Sometimes we need to take a step back and remember why we’re in higher education. Professor Alan Dundes was the best teacher I ever had, but what made him great?
Misconceptions of internationalisation still prevail
The last few years of debate on internationalisation of higher education have seen a lot of attempts to define it in terms purely of mobility for the few and to suggest that it ignores the local. Such ideas must be countered.
What can we learn from returning Chinese students?
Returning students get a competitive advantage from study abroad, but universities and governments need to be careful to ensure that the wider social benefits of internationalisation are understood and that those at home don’t miss out.
Creating an Erasmus-style mobility scheme for ASEAN?
Can ASEAN countries learn from Erasmus and develop their own student mobility scheme that takes the best from Erasmus but tailors it to the ASEAN context? Of particular value would be the uplift in life chances that Erasmus gives to students from disadvantaged backgrounds.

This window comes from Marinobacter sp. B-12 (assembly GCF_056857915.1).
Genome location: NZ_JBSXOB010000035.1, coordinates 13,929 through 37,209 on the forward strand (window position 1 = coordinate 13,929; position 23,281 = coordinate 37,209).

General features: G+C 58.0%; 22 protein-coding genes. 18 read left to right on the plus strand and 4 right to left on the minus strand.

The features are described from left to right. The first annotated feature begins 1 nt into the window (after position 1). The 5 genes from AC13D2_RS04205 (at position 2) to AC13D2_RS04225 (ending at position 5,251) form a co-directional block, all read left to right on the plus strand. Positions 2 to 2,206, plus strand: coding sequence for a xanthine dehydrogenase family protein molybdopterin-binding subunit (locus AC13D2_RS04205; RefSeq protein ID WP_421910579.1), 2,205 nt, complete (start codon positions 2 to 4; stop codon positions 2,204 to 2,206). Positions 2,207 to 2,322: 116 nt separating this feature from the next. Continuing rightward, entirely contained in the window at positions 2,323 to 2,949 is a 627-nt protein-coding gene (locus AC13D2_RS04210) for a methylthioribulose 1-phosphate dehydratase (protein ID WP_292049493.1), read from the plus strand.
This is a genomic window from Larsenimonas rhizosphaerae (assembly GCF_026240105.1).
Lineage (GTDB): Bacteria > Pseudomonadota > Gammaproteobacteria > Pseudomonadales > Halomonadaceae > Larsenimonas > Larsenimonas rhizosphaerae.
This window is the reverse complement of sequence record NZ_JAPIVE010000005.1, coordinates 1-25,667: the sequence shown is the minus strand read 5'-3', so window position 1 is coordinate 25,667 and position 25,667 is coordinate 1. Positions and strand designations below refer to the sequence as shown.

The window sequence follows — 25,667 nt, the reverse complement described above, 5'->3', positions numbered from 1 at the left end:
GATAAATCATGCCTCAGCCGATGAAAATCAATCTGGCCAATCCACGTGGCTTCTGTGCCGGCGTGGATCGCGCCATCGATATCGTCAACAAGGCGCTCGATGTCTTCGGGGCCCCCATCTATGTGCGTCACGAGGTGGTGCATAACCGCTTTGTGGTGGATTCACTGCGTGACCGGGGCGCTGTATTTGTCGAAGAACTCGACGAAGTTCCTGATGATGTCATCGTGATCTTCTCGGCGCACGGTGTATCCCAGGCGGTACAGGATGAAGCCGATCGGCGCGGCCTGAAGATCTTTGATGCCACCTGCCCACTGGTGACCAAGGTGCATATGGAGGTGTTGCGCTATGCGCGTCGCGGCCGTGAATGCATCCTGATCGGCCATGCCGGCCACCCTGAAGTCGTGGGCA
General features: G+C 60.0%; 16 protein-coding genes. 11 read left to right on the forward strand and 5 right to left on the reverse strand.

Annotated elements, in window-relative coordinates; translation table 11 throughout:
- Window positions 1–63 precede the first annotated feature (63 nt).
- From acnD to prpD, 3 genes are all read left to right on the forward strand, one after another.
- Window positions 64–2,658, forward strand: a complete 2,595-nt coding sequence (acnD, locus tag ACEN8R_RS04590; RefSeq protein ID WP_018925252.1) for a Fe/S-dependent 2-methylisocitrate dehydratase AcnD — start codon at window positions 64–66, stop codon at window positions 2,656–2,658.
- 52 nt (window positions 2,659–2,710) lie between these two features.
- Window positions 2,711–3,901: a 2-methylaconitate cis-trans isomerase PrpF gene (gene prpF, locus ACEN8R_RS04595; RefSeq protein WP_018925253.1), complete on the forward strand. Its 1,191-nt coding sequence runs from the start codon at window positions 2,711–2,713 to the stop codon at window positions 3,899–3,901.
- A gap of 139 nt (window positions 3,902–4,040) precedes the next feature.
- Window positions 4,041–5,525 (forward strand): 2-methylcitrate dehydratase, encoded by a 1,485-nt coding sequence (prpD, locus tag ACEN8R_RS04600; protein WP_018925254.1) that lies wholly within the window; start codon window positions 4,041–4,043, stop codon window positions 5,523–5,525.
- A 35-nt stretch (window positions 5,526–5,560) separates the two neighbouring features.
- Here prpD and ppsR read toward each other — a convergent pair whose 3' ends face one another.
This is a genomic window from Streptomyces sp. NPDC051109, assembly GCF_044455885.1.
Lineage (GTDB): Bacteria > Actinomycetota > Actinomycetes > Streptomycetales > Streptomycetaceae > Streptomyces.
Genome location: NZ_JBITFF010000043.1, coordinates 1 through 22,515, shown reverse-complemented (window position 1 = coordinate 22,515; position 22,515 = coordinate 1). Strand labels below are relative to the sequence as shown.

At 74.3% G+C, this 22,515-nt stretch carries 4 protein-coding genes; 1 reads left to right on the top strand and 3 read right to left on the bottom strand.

A collective way for faculty to transform education
Faculty learning communities are international social networks that create new knowledge and skills and are able to respond to teacher and student needs. When combined with other high-impact inquiry-based learning practices such as research-based learning and creative learning, they can be transformational.
On whitewater be prepared for aggressive self-rescue
In times of trouble higher education institutions need to ready themselves for the turbulence ahead. That means everything from gathering intelligence and understanding the terrain to creating a viable plan and getting everyone working together.